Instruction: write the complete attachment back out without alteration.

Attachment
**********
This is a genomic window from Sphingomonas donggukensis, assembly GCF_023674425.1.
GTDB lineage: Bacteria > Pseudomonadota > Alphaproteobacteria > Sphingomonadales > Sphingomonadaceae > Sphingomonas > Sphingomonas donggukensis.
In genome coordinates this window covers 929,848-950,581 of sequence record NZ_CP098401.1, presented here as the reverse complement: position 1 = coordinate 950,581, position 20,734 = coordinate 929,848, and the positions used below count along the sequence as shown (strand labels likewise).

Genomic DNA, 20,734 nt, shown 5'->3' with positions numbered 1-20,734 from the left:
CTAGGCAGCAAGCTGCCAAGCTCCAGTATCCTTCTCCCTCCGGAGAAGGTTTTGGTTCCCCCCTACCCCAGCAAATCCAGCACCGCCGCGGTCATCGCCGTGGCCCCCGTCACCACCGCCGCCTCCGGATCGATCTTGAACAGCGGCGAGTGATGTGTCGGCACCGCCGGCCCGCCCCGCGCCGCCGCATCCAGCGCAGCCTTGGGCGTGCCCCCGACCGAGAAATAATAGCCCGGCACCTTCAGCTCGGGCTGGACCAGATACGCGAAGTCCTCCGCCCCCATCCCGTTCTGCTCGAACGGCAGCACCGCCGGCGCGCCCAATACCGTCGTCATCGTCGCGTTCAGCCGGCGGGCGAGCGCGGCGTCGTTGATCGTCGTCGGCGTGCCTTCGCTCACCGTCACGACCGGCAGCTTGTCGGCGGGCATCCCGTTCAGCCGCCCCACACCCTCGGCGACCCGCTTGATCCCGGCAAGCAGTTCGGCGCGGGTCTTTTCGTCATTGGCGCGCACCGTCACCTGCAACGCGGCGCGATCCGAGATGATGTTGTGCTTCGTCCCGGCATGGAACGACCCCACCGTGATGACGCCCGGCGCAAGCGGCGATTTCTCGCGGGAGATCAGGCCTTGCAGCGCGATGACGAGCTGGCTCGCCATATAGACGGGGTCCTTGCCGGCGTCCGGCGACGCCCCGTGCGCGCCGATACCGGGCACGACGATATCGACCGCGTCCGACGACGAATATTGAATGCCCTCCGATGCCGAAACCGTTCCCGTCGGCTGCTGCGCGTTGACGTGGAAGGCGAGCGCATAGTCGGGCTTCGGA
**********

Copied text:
This is a genomic window from Sphingomonas donggukensis, assembly GCF_023674425.1.
GTDB lineage: Bacteria > Pseudomonadota > Alphaproteobacteria > Sphingomonadales > Sphingomonadaceae > Sphingomonas > Sphingomonas donggukensis.
In genome coordinates this window covers 929,848-950,581 of sequence record NZ_CP098401.1, presented here as the reverse complement: position 1 = coordinate 950,581, position 20,734 = coordinate 929,848, and the positions used below count along the sequence as shown (strand labels likewise).

Genomic DNA, 20,734 nt, shown 5'->3' with positions numbered 1-20,734 from the left:
CTAGGCAGCAAGCTGCCAAGCTCCAGTATCCTTCTCCCTCCGGAGAAGGTTTTGGTTCCCCCCTACCCCAGCAAATCCAGCACCGCCGCGGTCATCGCCGTGGCCCCCGTCACCACCGCCGCCTCCGGATCGATCTTGAACAGCGGCGAGTGATGTGTCGGCACCGCCGGCCCGCCCCGCGCCGCCGCATCCAGCGCAGCCTTGGGCGTGCCCCCGACCGAGAAATAATAGCCCGGCACCTTCAGCTCGGGCTGGACCAGATACGCGAAGTCCTCCGCCCCCATCCCGTTCTGCTCGAACGGCAGCACCGCCGGCGCGCCCAATACCGTCGTCATCGTCGCGTTCAGCCGGCGGGCGAGCGCGGCGTCGTTGATCGTCGTCGGCGTGCCTTCGCTCACCGTCACGACCGGCAGCTTGTCGGCGGGCATCCCGTTCAGCCGCCCCACACCCTCGGCGACCCGCTTGATCCCGGCAAGCAGTTCGGCGCGGGTCTTTTCGTCATTGGCGCGCACCGTCACCTGCAACGCGGCGCGATCCGAGATGATGTTGTGCTTCGTCCCGGCATGGAACGACCCCACCGTGATGACGCCCGGCGCAAGCGGCGATTTCTCGCGGGAGATCAGGCCTTGCAGCGCGATGACGAGCTGGCTCGCCATATAGACGGGGTCCTTGCCGGCGTCCGGCGACGCCCCGTGCGCGCCGATACCGGGCACGACGATATCGACCGCGTCCGACGACGAATATTGAATGCCCTCCGATGCCGAAACCGTTCCCGTCGGCTGCTGCGCGTTGACGTGGAAGGCGAGCGCATAGTCGGGCTTCGGA